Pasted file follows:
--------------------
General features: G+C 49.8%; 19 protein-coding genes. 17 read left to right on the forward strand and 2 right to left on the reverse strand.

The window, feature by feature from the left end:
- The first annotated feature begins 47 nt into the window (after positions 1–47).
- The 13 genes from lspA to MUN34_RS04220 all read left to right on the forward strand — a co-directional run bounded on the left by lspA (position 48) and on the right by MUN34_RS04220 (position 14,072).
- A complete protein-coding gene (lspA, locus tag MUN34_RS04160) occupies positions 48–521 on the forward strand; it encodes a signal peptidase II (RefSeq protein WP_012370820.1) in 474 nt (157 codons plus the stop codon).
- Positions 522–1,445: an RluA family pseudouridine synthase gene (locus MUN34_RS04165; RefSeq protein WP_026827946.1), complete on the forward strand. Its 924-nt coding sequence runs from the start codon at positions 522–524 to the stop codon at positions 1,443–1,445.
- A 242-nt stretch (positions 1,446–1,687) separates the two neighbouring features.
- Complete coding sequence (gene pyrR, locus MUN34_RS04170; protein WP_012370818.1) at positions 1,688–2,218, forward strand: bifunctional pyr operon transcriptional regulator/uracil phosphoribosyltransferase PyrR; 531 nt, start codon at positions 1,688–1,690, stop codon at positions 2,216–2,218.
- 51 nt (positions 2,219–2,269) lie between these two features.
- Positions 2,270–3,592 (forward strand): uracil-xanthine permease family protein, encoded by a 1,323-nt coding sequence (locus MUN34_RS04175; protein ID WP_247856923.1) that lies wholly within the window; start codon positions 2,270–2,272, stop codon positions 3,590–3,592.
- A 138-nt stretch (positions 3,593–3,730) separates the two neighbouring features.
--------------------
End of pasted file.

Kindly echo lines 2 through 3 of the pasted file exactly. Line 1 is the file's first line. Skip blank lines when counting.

The window, feature by feature from the left end:
- The first annotated feature begins 47 nt into the window (after positions 1–47).